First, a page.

Great Grooves #2: Adzrowo

Interactive multitrack African drumming mixer.

Welcome

Thanks for checking out the 2nd installment of Great Grooves. In this post, you will learn about — and make your own mixes of — Adzrowo (pronounced ahj-ROH-woh), a recreational style of music and dance of the Ewe (EH-way) people of Ghana’s Volta Region. As with the 1st installment on Gahu, this post features a new interactive African drumming multitrack mixer.

↓ JUMP TO AUDIO MIXER ↓

Adzrowo: Background and Instruments

According to Ewe Master Drummer Emmanuel Agbeli of Kopeyia, Ghana, Adzrowo (commonly called Adzro for short) originated among the Ewes around 150 years ago. Like Gahu, Adzrowo is social music, meaning it has no inherent religious or spiritual connotations, nor is it reserved for a specific time of year or specific members of the community.

When traveling through Ghana’s Volta Region, one will often find Adzrowo being played at traditional funerals. However, since funeral services in Ghana are in many ways joyous occasions, there are no morbid associations with Adzrowo generally.

A traditional Adzrowo ensemble is comprised of seven different instrument types (pictured below), each with a distinct construction, sound, and rhythmic character. NOTE: For clarity and ease of use, the instrumental mixer only includes the six support parts (1–6) and not the lead drum (7).

Ewe drums from Ghana

  1. Gankogui (pronounced gahn-KOHG-way): two-tone iron bell
    One of three “timekeeper” instruments, the gankogui’s fundamental pattern remains unaltered throughout the entire form of the piece. Traditionally, there is one gankogui in an Adzrowo ensemble.
  2. Axatse (pronounced ah-HAHT-say): African gourd rattle
    Also a timekeeper instrument. There can be between one and five axatse players in an ensemble, sometimes more.
  3. Kagan drum (pronounced kah-GAHN): high-pitched accompaniment drum
    Third timekeeper part. Traditionally, there is one kagan in a Adzrowo ensemble.
  4. Kidi drum (pronounced kee-DEE): medium-pitched accompaniment drum
    One of two “response” drums, the kidi’s pattern can change in response to rhythmic cues played by the atsimevu lead drum. Traditionally, there is one kidi in an Adzrowo ensemble.
  5. Sogo drum (pronounced sog-GOH): low-pitched accompaniment drum
    One of two response drums, the sogo’s pattern can change in response to rhythmic cues played by the atsimevu lead drum. Traditionally, there is one sogo in an Adzrowo ensemble.
  6. Boba drum (pronounced boh-BAH): low-pitched accompaniment drum
    Whereas in Gahu the boba is played with sticks and functions as the master drum, in Adzrowo that leader role is reserved almost exclusively for the taller, higher-pitched atsimevu drum. In addition, the type of boba used in Adzrowo tends to be smaller and is played with bare hands, resulting in a quieter, higher-pitched sound that helps it blend better with the other support instruments.
  7. Atsimevu drum (pronounced aht-CHIM-ay-voo): lead/master drum
    By playing specific rhythmic cues, the atsimevu player guides the response drums through the antiphonal (i.e., “call-and-response”) dialogues that give Adzrowo a “theme-and-variations” structure similar to that of Gahu.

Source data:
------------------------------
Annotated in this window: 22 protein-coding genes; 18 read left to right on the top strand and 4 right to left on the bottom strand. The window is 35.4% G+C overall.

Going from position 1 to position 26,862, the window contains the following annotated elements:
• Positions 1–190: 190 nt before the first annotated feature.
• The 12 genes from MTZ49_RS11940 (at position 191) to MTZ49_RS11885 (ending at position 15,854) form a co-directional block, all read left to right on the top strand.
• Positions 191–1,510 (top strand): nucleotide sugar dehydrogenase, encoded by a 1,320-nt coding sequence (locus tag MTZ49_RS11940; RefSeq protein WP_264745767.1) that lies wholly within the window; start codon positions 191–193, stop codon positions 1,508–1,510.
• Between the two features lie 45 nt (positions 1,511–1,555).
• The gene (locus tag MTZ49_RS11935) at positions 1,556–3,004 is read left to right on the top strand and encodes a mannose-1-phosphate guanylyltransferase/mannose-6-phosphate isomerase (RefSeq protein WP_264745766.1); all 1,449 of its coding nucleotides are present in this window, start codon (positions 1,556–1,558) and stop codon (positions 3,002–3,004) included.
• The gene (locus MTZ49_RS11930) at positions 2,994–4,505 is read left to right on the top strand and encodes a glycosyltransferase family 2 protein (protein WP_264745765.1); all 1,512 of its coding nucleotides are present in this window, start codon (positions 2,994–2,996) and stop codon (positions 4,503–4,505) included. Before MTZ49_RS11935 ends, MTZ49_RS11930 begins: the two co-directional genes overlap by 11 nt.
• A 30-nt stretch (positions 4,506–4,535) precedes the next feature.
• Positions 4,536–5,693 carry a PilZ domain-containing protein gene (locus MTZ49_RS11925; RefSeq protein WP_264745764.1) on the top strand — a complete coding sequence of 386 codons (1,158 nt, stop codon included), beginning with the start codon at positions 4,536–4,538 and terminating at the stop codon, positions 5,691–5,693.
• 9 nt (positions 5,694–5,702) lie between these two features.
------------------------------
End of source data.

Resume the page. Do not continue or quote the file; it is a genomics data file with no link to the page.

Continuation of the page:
Form of Adzrowo

Because Adzrowo is part of an oral tradition, varying renditions and interpretations abound, not merely among neighboring countries and regions, but even neighboring villages. In and around the village of Kopeyia, Ghana, the prevailing interpretation has a few key features that are worth noting:

  1. Like Gahu, Adzrowo contains a series of antiphonal dialogues that the lead drummer (atsimevu) initiates with the response drummers (sogo, kidi and boba).
  2. However, in Adzrowo the dancers dance a vastly simpler choreography, one that is almost wholly independent of motivic changes occurring in and among the ensemble parts.
  3. Adzrowo is a genre that is respected among Ewes for its sophistication, and tends to be favored by older members of the community.

WATCH: Ghana Promo Video

Listen and Learn: Interactive Audio Mixer

Using the interactive multitrack drumming mixer below, listen closely to what all six support parts sound like during the basic section of the present-day Kopeyia-style arrangement of Adzrowo. Tempo is moderate for purposes of teaching and learning.

Isolate different rhythmic parts and create original mixes by adjusting instrument levels — including soloing, muting and panning individual tracks. All instruments are played by Jeremy Cohen.

Close help window

 

Welcome to ThisWorldMusic's Audio Mixer!

Tracks are listed, along with play, stop, pan, volume, and mute controls.

Controls:

Play -> plays all of the tracks at once.

Pause -> stops all the tracks at once if currently playing.

Resume -> stops all the tracks at once if currently playing.

M -> Mute, mutes or unmutes a single track.

S –> Solo, solos or unsolos a single track.

About ThisWorldMusic

Through workshops and award-winning cultural immersion trips to Africa and Cuba, ThisWorldMusic brings the vibrant music, dance and culture of the African Diaspora to students and professionals around the globe.

Our mission: To create cultural bridges between people and communities worldwide through a shared loved of music and the arts.

WATCH: Ghana Promo Video